Crazy about nuts – What is the healthiest nut? Raw nuts VS roasted nuts VS activated nuts
Nuts. Is there really any better grab-and-go snack? Full of healthy fats, proteins, fiber, and a multitude of different vitamins and minerals, nuts are a nutrient-rich and energy dense little bite-size package that can keep that hunger at bay for just a little bit longer than lots of other snacks. They also satisfy a whole range of diets and lifestyle food choices – gluten-free, vegan, vegetarian; just be careful of course for those out there who have a nut allergy – as they can be fateful.
I’ll always remember the look on my friends face when I broke to her the news that the peanuts she loved to consume in multiple forms (satay sauce, MnMs, and the glorious, comforting spread of peanut butter on rice crackers or gluten free toast) were actually not nuts, but that they were from the legume family, a family of foods which she was also meant to avoid due to allergies. “But I eat peanuts pretty much every day”, she declared. “I know” I replied, “but they’re one of those weird foods like how a tomato is actually a fruit. Peanuts are not actually nuts, they come from the legume family and actually grow underground.” She was 100% heartbroken.
So what is a nut?
There are basically two definitions when it comes to nuts – a botanical definition and a culinary one. If we think about the botanical definition, many of the nuts that we know of and love are not actually nuts at all, as in the world of botany a nut is technically the fruit of the plant which is made up of a hard shell which does not open up to release the seed that it holds inside. Some common nuts which fall into this technical not-really a nut botanical category include peanuts, almonds, walnuts, Brazil nuts, pecans, and pistachios.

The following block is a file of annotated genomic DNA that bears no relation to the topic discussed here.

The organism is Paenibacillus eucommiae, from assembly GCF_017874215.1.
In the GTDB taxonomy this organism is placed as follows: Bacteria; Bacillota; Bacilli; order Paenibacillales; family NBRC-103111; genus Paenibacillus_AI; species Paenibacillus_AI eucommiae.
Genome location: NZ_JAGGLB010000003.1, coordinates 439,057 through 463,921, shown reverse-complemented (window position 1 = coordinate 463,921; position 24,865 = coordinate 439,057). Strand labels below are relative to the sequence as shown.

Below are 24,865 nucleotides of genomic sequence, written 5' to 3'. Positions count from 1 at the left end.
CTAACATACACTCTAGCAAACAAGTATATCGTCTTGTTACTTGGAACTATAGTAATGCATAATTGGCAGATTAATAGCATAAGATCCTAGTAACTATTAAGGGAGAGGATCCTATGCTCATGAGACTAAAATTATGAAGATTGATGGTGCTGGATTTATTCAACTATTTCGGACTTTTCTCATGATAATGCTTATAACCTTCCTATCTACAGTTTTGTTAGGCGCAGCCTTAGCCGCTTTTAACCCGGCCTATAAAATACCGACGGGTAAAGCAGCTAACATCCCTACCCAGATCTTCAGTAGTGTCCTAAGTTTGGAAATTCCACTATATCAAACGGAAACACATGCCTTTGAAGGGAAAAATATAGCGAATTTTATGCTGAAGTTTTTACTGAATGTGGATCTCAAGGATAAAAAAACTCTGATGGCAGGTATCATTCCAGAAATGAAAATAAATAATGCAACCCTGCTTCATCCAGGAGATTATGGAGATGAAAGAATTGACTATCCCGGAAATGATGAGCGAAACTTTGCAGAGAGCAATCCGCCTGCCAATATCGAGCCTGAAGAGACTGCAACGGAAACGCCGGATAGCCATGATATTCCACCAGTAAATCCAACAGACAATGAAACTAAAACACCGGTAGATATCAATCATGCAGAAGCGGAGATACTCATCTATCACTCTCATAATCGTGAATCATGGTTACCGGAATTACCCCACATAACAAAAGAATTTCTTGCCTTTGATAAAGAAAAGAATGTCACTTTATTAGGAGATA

From a culinary definition perspective however, when we talk about nuts we’re more generally referring to the seed of a plant which is any oily kernel found inside a shell. This is where we do count peanuts as nuts, along with all those other good ones.
Cracking open a nut – the nutritional content of different nuts
High in calories, all nuts in general have a high oil content, which means that pack a great punch when you’re looking for a high energy snack source. Containing a high quota of essential unsaturated and monounsaturated fats including essential amino acids, they also play host to a wide array of vitamins and minerals including linoleic and linolenic acid which are the essential omega-3 fatty acids required for normal human growth and development.
Whenever snacking on nuts, remember that they’re both a nutrient and calorie dense snack option so make sure you’re getting your serving size right. Try and think about a handful, which is the equivalent to about ¼ cup.
|Nut||No. of nuts||Calories (kcal)||Protein (g)||Total Fat (g)||Saturated Fat (g)||Mono-
unsaturated Fat (g)
|Poly-unsaturated Fat (g)||Carbs (g)||Fiber (g)||Best for….|
|Almonds||23||160||6||14||1||9||3.5||6||4||Calcium, vitamin E|
|Cashews||18||160||4||13||3||8||2||9||1||Iron (non haem plant based), zinc|
|Hazelnuts||21||180||4||17||1.5||13||2||5||3||Folate, vitamin E, potassium|
|Pecans||19 (halves)||200||3||20||2||12||6||4||3||Vitamin B3, oleic acid|
|Walnuts||14 (halves)||190||4||18||1.5||2.5||13||4||2||Plant omega 3’s, antioxidants|
What is the best nut to eat? Raw nuts VS roasted nuts VS activated nuts
So with all these nutrients packed tightly into such a small package, just how should we be eating nuts to get the best health benefits from them?
Raw nuts have been given a bad rap over time, with claims that they have the potential danger of carrying bacteria and other nasties. I myself have never been sick as a result of eating raw nuts, but of course, this is up to you. However, as the heating process can lead to a decrease in antioxidant levels and the loss of nutrients, especially the B-group vitamins and vitamin E, the higher the temperature and the longer the time that nuts have been exposed to the higher temperatures, the more of the nutrients that will be lost.